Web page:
Mixtures of liquid and vapor flow through the tubes of condensers and evaporators and in the return line from the evaporator to the low-pressure receiver in liquid recirculation systems. Sizing the pipe and specifying the pressure drop in evaporators and condensers is under the jurisdiction of the component manufacturer, but the system designer is responsible for the liquid/vapor return lines. In horizontal or near-horizontal liquid/vapor return lines, as in Figs. 9.11a and 9.11b, the pressure drop is influenced by the degree of slope of the pipe. A high velocity of vapor will carry the liquid along in a mist. At lower vapor velocities, and/or if the line has sufficient pitch in the direction of flow, the liquid and vapor may separate, with the liquid flowing along the bottom of the tube.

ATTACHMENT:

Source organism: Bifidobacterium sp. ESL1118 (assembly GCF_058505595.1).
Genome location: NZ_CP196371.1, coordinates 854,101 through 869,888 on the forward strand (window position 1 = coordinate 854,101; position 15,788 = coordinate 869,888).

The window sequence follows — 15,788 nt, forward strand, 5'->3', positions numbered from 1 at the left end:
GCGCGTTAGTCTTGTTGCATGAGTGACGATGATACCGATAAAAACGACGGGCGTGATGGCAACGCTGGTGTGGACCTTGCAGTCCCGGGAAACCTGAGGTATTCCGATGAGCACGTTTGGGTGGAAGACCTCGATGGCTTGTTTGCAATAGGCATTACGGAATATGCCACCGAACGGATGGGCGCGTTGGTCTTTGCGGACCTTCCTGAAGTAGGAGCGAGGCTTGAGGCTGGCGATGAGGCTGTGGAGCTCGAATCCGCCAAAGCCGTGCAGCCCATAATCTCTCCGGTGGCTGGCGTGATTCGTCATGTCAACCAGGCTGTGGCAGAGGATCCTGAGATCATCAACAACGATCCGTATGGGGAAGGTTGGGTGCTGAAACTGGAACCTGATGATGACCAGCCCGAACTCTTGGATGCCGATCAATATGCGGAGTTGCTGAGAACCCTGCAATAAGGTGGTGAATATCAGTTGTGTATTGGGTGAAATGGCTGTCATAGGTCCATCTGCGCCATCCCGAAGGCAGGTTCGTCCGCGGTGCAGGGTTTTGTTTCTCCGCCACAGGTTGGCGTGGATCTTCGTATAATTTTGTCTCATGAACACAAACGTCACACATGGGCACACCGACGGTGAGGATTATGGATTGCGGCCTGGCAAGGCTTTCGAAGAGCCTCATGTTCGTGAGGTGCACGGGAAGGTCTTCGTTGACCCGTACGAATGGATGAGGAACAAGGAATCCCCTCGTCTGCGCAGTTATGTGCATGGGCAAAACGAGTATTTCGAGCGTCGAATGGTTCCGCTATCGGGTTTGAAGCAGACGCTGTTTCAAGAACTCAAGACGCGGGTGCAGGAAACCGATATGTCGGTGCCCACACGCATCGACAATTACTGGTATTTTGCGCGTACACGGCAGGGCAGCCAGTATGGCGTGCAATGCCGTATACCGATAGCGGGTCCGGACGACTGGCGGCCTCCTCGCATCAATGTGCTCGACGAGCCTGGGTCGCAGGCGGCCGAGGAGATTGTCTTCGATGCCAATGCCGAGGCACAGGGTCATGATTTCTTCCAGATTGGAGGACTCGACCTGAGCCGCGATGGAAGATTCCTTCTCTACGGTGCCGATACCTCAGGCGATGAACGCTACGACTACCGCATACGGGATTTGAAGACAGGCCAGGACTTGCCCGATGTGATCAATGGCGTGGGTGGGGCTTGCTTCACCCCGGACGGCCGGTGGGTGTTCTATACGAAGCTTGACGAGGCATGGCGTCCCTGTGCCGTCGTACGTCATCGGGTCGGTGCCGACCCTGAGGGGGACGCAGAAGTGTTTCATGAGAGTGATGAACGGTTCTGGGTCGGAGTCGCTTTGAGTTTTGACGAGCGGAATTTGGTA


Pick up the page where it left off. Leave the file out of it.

The designer must select the size of and compute the pressure drop in the liquid/vapor suction lines shown in Fig. 9.11. The classic method for computing the pressure drop of two-phase, liquid/vapor flow in horizontal lines is the Lockhart and Martinelli correlation. When using this method, the pressure gradient of each phase is computed as though it flowed separately in the pipe. Then, a graph provided by Lockhart and Martinelli combines those two gradients to predict the two-phase gradient. Most designers of refrigeration systems do not expend the effort to make this calculation. Designers often select the pipe by first determining the size that gives the desired pressure gradient were the vapor alone flowing in the pipe. Then the next larger pipe size is selected with the extra cross-sectional area of the pipe assumed to provide the area for the flow of liquid.